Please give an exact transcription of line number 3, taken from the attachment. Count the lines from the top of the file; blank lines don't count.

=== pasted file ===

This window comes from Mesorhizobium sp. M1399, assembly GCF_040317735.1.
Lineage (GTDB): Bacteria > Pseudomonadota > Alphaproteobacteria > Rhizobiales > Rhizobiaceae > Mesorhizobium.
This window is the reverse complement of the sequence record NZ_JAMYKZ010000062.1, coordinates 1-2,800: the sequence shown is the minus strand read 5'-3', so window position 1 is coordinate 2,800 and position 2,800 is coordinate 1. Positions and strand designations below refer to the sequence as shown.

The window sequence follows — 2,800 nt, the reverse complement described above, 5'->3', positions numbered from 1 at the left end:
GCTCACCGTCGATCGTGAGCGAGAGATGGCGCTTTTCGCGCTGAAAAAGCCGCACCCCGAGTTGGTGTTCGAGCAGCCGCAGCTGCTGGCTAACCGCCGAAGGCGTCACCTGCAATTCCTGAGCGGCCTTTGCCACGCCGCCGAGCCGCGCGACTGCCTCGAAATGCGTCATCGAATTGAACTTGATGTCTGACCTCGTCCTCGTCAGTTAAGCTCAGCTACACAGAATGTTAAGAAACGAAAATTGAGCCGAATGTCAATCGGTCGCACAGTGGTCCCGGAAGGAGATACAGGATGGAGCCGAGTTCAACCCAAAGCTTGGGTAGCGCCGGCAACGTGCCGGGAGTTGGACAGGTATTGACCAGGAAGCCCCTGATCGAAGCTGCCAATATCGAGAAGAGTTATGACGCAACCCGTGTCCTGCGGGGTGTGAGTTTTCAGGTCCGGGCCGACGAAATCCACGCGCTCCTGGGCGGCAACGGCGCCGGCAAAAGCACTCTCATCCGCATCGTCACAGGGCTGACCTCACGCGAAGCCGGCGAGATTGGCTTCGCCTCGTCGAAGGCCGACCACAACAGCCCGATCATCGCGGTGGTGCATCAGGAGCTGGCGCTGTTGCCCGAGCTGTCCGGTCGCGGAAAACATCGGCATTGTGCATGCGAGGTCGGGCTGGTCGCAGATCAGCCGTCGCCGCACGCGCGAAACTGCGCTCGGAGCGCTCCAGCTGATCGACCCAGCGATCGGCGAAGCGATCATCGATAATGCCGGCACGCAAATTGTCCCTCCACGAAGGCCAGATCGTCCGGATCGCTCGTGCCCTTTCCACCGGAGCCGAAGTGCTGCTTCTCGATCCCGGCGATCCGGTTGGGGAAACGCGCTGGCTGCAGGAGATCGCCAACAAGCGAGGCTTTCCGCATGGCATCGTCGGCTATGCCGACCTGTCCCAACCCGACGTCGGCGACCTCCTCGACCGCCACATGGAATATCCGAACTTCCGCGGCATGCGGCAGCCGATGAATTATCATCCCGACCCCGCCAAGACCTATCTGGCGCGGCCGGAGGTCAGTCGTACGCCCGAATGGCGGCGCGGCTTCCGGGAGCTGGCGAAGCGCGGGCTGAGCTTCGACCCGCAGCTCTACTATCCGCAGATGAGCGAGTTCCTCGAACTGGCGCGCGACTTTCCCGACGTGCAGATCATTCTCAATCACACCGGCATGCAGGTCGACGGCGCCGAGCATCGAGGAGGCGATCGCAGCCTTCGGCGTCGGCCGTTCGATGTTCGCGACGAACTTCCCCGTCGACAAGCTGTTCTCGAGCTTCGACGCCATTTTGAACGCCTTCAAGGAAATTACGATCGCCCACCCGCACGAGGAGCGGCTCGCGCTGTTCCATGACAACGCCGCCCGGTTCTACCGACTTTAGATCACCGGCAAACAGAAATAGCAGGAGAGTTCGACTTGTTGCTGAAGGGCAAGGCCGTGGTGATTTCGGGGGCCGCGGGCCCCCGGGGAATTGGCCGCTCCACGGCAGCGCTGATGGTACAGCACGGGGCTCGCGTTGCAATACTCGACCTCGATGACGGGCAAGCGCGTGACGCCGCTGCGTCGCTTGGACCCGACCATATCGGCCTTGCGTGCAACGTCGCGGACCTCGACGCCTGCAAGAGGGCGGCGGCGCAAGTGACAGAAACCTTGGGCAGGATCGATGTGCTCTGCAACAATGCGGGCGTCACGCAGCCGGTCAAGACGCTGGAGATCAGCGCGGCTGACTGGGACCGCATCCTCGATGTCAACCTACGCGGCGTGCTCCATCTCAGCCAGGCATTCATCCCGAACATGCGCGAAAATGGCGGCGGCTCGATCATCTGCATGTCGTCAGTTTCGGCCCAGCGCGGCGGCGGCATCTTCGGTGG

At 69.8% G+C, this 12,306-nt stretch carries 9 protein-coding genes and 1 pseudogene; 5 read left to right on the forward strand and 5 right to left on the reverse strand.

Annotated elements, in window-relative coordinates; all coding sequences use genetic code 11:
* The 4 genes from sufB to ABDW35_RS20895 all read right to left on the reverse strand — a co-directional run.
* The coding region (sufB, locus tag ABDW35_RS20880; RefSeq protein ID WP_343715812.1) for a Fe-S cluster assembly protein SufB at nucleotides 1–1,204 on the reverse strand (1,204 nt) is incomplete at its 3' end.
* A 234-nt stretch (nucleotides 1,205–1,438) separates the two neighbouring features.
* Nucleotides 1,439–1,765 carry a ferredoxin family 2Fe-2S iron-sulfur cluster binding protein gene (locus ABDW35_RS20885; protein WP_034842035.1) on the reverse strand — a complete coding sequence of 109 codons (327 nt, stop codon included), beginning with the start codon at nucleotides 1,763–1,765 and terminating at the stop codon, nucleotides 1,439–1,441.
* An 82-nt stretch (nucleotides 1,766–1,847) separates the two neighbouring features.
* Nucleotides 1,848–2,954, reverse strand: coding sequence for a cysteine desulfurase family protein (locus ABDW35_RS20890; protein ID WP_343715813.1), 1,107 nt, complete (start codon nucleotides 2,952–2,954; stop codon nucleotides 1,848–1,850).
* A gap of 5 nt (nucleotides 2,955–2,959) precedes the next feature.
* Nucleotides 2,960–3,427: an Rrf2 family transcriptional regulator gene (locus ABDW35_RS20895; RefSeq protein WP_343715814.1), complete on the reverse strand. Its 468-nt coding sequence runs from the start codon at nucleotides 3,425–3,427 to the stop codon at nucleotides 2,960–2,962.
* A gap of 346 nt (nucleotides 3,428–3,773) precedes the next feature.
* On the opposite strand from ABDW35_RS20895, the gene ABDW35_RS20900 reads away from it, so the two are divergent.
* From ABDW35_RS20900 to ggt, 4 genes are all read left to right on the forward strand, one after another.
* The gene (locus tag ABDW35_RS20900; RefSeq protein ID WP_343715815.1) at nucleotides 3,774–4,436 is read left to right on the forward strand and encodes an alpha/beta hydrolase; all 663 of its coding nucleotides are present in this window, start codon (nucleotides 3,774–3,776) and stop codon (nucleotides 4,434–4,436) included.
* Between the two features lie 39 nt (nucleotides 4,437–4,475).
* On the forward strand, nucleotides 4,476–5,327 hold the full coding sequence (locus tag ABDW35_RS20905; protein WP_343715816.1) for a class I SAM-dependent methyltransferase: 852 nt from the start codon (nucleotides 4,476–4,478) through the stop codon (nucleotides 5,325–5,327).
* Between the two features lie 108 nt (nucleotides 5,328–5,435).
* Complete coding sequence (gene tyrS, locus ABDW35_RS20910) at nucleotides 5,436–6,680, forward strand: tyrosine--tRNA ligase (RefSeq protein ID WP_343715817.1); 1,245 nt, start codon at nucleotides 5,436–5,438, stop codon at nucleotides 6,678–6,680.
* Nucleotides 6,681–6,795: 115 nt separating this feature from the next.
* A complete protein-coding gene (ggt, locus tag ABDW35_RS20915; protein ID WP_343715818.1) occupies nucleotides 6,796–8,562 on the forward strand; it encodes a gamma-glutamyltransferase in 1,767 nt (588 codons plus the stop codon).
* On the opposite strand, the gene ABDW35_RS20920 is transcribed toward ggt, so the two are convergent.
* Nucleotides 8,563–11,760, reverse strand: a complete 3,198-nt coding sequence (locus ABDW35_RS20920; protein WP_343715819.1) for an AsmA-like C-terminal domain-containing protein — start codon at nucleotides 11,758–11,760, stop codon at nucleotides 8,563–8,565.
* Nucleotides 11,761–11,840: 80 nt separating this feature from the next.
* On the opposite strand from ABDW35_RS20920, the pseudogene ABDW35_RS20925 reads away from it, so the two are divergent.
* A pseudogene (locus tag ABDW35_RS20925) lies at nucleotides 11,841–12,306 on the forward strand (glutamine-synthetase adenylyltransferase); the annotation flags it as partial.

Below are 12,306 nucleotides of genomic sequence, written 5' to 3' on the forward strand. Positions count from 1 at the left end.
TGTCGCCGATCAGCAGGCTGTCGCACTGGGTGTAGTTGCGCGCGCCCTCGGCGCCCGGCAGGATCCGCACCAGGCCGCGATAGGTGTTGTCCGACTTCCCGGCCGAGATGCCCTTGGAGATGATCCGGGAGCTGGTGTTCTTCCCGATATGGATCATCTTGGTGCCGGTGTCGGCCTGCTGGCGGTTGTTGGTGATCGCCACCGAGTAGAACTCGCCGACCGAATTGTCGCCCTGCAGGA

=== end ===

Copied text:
This window is the reverse complement of the sequence record NZ_JAMYKZ010000062.1, coordinates 1-2,800: the sequence shown is the minus strand read 5'-3', so window position 1 is coordinate 2,800 and position 2,800 is coordinate 1. Positions and strand designations below refer to the sequence as shown.